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Southern California Releasing Thousands of Mosquitoes

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Southern California officials on Thursday launched an initiative aimed at curbing an invasive mosquito species that has spread rapidly in the greater Los Angeles area during the past 10 years.

The effort includes releasing tens of thousands of sterilized male mosquitoes into the wild to mate with female mosquitoes, according to an April release from the Greater Los Angeles County Vector Control District. The process is called the Sterile Insect Technique, or SIT, and was used by the California Department of Food and Agriculture to control the population of Mediterranean fruit flies in the state. The Orange County Mosquito and Vector Control District is also partnering on the move.

“SIT offers a sustainable and environmentally friendly solution to reduce mosquito populations and ultimately minimize the transmission of diseases,” Steven Vetrone, Vector Control District director of scientific-technical services, said in the release.

The male mosquitoes have been sterilized using X-ray technology, officials said, and the eggs laid by female mosquitoes who mate with the released insects will not hatch, “decreasing the overall mosquito population over time.”

Vetrone told Newsweek over email on Friday that the first batch of sterilized male mosquitoes was released Thursday. The mosquitoes will be released “at a ratio between 7:1 and 10:1 sterile to wild males,” Vertrone added, and the releases will continue weekly until the end of October.

“At the height of the mosquito season, as many as 60,000 males a week might be released depending on wild population estimates in surveillance traps in the pilot area,” Vetrone said.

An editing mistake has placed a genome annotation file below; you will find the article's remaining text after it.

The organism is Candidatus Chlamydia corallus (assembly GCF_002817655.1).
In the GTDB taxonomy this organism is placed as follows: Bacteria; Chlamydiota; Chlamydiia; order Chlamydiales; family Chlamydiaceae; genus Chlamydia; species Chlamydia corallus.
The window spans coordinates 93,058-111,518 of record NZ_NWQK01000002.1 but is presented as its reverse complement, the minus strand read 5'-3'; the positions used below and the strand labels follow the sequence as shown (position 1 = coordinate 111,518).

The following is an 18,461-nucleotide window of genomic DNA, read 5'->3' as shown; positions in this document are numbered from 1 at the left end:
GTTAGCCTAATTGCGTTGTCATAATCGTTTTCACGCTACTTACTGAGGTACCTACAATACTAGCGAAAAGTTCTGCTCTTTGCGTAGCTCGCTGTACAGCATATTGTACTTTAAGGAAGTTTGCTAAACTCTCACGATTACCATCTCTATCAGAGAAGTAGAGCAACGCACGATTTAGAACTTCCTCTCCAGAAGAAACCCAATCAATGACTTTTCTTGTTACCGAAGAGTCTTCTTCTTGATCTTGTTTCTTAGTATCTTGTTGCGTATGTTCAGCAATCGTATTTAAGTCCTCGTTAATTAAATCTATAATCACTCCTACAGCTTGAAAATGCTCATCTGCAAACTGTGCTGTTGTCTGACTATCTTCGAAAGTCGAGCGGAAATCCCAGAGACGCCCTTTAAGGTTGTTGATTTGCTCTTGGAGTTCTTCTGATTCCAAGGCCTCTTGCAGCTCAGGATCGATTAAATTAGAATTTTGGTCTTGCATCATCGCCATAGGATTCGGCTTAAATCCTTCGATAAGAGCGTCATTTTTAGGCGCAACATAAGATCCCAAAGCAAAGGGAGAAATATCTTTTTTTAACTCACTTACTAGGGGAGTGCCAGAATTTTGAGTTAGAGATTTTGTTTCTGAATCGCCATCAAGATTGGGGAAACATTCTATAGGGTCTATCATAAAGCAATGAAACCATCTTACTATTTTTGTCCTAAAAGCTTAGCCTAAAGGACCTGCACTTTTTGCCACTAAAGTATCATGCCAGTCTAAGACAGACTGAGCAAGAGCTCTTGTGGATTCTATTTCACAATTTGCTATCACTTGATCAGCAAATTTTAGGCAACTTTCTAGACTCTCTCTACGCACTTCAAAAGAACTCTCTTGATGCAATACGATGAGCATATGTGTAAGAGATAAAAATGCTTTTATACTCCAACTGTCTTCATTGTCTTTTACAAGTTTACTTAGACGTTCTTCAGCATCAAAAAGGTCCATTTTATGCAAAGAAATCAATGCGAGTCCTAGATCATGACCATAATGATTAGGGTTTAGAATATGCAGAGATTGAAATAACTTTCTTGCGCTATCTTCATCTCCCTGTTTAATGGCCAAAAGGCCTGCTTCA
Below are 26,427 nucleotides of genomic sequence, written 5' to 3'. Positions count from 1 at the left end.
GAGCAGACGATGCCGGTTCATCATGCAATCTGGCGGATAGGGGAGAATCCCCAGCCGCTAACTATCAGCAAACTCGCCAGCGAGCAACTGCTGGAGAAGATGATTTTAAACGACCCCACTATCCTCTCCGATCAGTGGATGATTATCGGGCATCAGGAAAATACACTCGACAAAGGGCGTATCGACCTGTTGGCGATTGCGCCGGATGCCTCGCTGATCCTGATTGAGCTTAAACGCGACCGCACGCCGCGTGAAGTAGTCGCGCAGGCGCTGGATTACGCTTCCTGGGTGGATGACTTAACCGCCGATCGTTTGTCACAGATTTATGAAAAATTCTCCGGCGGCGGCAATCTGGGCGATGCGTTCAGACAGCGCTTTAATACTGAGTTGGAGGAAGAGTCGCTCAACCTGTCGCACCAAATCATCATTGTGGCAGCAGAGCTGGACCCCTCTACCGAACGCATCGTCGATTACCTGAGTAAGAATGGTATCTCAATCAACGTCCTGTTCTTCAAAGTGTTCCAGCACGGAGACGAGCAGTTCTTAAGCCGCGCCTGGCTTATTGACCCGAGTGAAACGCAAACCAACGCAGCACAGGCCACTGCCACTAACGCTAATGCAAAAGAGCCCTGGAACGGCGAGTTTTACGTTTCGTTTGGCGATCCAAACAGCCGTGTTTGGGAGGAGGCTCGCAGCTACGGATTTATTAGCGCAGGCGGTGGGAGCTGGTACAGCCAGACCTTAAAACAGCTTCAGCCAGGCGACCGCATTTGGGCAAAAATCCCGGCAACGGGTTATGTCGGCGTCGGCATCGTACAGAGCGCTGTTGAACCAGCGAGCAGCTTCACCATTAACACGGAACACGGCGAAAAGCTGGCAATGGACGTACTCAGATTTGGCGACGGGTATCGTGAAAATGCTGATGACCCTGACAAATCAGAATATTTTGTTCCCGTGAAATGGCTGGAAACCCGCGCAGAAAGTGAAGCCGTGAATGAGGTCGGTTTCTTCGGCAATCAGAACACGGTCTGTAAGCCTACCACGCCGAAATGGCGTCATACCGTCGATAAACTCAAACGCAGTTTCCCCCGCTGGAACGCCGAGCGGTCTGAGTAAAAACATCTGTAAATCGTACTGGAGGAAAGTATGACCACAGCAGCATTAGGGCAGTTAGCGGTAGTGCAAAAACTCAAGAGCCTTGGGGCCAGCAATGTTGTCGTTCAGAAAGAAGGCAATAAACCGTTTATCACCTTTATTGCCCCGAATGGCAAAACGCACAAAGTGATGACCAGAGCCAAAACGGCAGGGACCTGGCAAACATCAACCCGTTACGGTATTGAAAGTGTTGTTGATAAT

The mosquito species that scientists are hoping to curb is the invasive Aedes, which is able to transmit diseases including dengue, chikungunya and Zika. Over two dozen counties in California reported the presence of Aedes aegypti, also known as the yellow fever mosquito, as of May 3, according to the state Department of Public Health. Los Angeles and Orange counties also contend with the Aedes albopictus, or the Asian tiger mosquito.

According to officials, cited by KCAL, the Aedes mosquitoes are resistant to common pesticides and often lay their eggs in small hidden water sources in residential yards and patio areas, which are hard to reach by control agencies.

The sterilized mosquitoes are being released into two Sunland-Tujunga neighborhoods under the SIT program. Vetrone said in the April release: “While the introduction of male mosquitoes may lead to an increase in noticeable overall insect presence, residents should be able to notice a reduction in biting activity,” as male mosquitoes do not bite.

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